The layer "blend mode" of the top layer (in this case the darker photo) was set to "Lighten".  When you create layers in Photoshop the default blend mode is set to "Normal"; this means that all the pixels on the upper layer in the stack will overwrite the pixels in the lower layer.  So all you will see in a "Normal" blend mode stack is the top layer.

There are many different blend modes other than the "Normal" one (I don't have the time or the knowledge to explain them all), but the "Lighten" blend mode will compare the pixels in the top layer (the one that has the blend mode set to "Lighten") to the pixels of the layer below (in this case the lighter image) and will show whichever of the pixels is brightest.

So effectively the "Lighten" blend mode will combine the brighter bits of the upper layer with the brighter bits of the lower layer, and show the combined bright areas, as you can see in the split image below.  The left side of the slider shows the brighter image, the right side blends it with the brighter bits of the darker image.

As you can see above while the blend mode has brought the streetlights through onto the brighter image, there are some areas of the blended image which do not look right (the sky has the brighter blue parts of the dark image replacing the darker parts of the brighter orange sky), so I needed to do a bit of manual blending to get it looking right.  But it is a good starting point.


Another feature of Photoshop that makes it very powerful is masking.  Any layer can have a mask added to it, and that mask will effect which parts of the layer are visible, and to what degree.  The mask that I added to the top layer is visible to the right of the layer thumbnail in the image below.

As you can see the mask has black on the top half, and white on the bottom.  When a mask is created it is normally all white.  White areas in a mask allows the corresponding area on the layer to be visible, and Black hides the corresponding area of the layer from view.

Once a mask is created you can paint within the mask to add black (completely hidden) or various shades of grey (partially hidden) to hide parts of the image.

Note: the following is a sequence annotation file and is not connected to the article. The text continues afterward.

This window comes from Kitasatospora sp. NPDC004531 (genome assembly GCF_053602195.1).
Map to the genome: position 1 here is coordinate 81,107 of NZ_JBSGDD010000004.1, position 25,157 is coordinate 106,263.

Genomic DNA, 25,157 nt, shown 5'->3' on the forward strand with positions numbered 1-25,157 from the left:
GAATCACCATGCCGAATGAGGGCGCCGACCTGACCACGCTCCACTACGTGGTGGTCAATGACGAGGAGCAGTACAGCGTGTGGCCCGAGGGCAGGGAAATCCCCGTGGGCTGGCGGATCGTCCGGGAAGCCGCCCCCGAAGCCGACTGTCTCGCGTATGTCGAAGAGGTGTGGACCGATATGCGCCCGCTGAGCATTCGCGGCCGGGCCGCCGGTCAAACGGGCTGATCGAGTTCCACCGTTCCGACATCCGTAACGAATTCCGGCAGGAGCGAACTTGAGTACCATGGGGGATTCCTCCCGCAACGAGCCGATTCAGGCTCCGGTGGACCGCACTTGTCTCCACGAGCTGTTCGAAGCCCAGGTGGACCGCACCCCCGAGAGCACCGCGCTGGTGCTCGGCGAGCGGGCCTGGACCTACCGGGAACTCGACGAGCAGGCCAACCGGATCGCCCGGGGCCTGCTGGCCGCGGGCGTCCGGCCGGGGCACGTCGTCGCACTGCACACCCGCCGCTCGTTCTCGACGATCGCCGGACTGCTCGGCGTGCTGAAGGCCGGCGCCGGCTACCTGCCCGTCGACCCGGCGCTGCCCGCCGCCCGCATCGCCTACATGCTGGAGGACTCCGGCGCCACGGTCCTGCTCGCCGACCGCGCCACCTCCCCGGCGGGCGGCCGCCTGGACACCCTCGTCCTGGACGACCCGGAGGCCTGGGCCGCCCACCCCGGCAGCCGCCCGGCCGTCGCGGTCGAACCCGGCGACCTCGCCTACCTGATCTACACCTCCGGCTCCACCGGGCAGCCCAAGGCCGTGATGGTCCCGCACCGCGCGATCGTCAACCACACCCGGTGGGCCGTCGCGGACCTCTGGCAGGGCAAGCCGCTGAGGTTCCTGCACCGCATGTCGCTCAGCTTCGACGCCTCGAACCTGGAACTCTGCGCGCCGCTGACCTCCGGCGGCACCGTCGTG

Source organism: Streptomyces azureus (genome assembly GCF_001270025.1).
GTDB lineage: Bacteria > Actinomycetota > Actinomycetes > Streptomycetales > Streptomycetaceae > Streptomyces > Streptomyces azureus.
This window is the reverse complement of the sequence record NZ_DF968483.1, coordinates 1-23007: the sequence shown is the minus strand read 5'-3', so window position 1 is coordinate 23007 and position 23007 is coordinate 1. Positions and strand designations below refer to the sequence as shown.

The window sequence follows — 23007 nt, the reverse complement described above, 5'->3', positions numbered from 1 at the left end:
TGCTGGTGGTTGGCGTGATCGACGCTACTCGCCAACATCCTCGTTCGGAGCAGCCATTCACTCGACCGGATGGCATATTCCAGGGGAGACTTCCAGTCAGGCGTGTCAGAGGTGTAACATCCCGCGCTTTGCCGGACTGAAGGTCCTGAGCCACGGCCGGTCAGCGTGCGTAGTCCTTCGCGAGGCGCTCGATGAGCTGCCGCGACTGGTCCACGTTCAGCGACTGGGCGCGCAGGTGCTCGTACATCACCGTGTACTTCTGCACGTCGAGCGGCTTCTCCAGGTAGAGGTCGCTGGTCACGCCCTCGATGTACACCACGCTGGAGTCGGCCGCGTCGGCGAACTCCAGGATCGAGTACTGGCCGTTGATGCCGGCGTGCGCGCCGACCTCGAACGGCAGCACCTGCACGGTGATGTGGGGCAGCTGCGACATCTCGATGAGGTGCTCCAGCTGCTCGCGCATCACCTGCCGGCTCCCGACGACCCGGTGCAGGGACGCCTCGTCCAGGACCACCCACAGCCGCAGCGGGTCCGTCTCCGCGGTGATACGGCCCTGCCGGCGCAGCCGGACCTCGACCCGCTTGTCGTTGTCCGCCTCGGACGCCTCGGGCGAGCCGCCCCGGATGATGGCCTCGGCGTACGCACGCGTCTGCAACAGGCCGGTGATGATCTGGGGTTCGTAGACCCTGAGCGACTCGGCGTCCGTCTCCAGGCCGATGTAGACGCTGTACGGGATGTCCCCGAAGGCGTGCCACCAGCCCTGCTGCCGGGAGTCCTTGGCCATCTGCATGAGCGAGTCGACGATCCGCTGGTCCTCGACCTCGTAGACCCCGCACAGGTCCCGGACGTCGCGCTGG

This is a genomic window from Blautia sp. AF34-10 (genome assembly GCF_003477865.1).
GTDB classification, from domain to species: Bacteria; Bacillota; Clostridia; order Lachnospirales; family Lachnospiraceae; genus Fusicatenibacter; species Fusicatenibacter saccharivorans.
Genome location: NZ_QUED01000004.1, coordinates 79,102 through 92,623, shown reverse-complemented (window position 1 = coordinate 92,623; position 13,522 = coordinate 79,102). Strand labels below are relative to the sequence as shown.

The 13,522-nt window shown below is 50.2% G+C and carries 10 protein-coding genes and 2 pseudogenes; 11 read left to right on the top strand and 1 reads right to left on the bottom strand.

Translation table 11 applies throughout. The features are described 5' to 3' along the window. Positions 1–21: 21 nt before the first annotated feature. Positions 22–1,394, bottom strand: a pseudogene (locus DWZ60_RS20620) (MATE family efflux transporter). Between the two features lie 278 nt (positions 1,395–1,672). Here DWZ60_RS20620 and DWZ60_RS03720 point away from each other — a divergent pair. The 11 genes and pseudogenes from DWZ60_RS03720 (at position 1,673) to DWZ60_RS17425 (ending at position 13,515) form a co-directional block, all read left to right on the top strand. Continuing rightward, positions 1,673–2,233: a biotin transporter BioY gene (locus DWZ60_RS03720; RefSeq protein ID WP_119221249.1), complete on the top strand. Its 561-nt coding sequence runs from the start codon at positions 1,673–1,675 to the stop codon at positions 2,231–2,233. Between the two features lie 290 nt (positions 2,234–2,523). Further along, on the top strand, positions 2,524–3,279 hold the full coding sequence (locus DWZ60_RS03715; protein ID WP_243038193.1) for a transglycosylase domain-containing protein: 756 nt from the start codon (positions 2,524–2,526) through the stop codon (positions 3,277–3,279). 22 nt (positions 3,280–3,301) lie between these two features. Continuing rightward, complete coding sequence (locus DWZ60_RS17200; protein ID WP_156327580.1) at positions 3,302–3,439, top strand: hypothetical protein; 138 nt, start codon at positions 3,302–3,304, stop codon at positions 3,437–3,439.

So in the screenshot above, the mask attached to the top layer means that the top (black) areas are not visible and the bottom (white) area is visible.  Again this is only effecting the top layer which has the mask attached to it.

The left side of the split image below shows the blended image without the mask, the right side shows the image with the mask.  In the right image the top parts of the blue/darker sky are not visible because the corresponding areas in the mask on that layer are black and therefore hide that area of the darker layer from view.


So with the images blended in Photoshop all that I needed to do was take it back into Lightroom and add the finishing touches.  One of the hardest parts was to get rid of the green tinge that some of the streetlight had (this is caused by them being fluorescent lights, which show up as green to a camera).  To do this I carefully applied an adjustment brush to the green areas with the white balance of that brush set to a warm / magenta setting (which turned them back to a more neutral colour).  Then I darkened a few areas in the foreground, and some of the lights, and lightened a few areas (like the Cathedral) that needed to be more prominent, to create the final image.  The split image below shows the shot out of Photoshop on the left and the final image on the right (there is a slight perspective change in the final image, probably cause by me cropping a little bit more before saving the image)

So that is how I created "Another Sunday morning at the Cathedral"; please leave any questions/comments in the comments below.